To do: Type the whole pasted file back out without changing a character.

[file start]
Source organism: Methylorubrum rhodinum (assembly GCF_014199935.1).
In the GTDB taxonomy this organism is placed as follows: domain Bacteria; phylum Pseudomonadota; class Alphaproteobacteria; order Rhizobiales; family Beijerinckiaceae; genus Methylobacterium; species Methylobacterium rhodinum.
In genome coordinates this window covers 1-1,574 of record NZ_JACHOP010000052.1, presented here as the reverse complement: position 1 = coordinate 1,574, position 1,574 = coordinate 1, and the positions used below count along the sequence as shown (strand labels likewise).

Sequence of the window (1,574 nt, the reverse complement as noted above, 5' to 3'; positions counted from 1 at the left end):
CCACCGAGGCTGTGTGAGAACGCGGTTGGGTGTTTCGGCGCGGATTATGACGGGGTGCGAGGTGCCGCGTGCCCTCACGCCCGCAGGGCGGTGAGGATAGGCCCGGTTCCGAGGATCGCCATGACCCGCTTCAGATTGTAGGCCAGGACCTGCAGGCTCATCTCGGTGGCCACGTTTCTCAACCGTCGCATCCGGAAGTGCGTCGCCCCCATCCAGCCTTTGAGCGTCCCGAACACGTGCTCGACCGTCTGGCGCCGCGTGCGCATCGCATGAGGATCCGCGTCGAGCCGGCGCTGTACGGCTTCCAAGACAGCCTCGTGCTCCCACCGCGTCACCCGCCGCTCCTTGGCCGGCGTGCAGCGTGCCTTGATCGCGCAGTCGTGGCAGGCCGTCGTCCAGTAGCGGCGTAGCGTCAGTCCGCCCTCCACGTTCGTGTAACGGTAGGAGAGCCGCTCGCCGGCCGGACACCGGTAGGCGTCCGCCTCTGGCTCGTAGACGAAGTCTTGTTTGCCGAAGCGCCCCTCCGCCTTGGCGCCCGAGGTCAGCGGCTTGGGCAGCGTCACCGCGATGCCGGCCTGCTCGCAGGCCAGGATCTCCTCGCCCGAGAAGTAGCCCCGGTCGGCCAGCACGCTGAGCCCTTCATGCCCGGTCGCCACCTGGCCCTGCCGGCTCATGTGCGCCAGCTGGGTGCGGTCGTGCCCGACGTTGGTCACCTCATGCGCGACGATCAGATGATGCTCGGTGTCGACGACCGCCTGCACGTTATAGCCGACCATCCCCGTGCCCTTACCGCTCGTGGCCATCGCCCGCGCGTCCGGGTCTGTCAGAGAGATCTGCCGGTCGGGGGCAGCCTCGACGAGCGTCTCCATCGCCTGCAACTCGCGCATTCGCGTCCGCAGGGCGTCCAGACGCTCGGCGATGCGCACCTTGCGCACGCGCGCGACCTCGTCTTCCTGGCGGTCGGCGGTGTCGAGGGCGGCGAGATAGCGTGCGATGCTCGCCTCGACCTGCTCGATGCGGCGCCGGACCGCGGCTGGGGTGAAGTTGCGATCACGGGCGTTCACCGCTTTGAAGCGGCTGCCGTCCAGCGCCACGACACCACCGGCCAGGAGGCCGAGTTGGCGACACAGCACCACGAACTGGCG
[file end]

Source organism: Methylorubrum rhodinum (assembly GCF_014199935.1).
In the GTDB taxonomy this organism is placed as follows: domain Bacteria; phylum Pseudomonadota; class Alphaproteobacteria; order Rhizobiales; family Beijerinckiaceae; genus Methylobacterium; species Methylobacterium rhodinum.
In genome coordinates this window covers 1-1,574 of record NZ_JACHOP010000052.1, presented here as the reverse complement: position 1 = coordinate 1,574, position 1,574 = coordinate 1, and the positions used below count along the sequence as shown (strand labels likewise).

Sequence of the window (1,574 nt, the reverse complement as noted above, 5' to 3'; positions counted from 1 at the left end):
CCACCGAGGCTGTGTGAGAACGCGGTTGGGTGTTTCGGCGCGGATTATGACGGGGTGCGAGGTGCCGCGTGCCCTCACGCCCGCAGGGCGGTGAGGATAGGCCCGGTTCCGAGGATCGCCATGACCCGCTTCAGATTGTAGGCCAGGACCTGCAGGCTCATCTCGGTGGCCACGTTTCTCAACCGTCGCATCCGGAAGTGCGTCGCCCCCATCCAGCCTTTGAGCGTCCCGAACACGTGCTCGACCGTCTGGCGCCGCGTGCGCATCGCATGAGGATCCGCGTCGAGCCGGCGCTGTACGGCTTCCAAGACAGCCTCGTGCTCCCACCGCGTCACCCGCCGCTCCTTGGCCGGCGTGCAGCGTGCCTTGATCGCGCAGTCGTGGCAGGCCGTCGTCCAGTAGCGGCGTAGCGTCAGTCCGCCCTCCACGTTCGTGTAACGGTAGGAGAGCCGCTCGCCGGCCGGACACCGGTAGGCGTCCGCCTCTGGCTCGTAGACGAAGTCTTGTTTGCCGAAGCGCCCCTCCGCCTTGGCGCCCGAGGTCAGCGGCTTGGGCAGCGTCACCGCGATGCCGGCCTGCTCGCAGGCCAGGATCTCCTCGCCCGAGAAGTAGCCCCGGTCGGCCAGCACGCTGAGCCCTTCATGCCCGGTCGCCACCTGGCCCTGCCGGCTCATGTGCGCCAGCTGGGTGCGGTCGTGCCCGACGTTGGTCACCTCATGCGCGACGATCAGATGATGCTCGGTGTCGACGACCGCCTGCACGTTATAGCCGACCATCCCCGTGCCCTTACCGCTCGTGGCCATCGCCCGCGCGTCCGGGTCTGTCAGAGAGATCTGCCGGTCGGGGGCAGCCTCGACGAGCGTCTCCATCGCCTGCAACTCGCGCATTCGCGTCCGCAGGGCGTCCAGACGCTCGGCGATGCGCACCTTGCGCACGCGCGCGACCTCGTCTTCCTGGCGGTCGGCGGTGTCGAGGGCGGCGAGATAGCGTGCGATGCTCGCCTCGACCTGCTCGATGCGGCGCCGGACCGCGGCTGGGGTGAAGTTGCGATCACGGGCGTTCACCGCTTTGAAGCGGCTGCCGTCCAGCGCCACGACACCACCGGCCAGGAGGCCGAGTTGGCGACACAGCACCACGAACTGGCG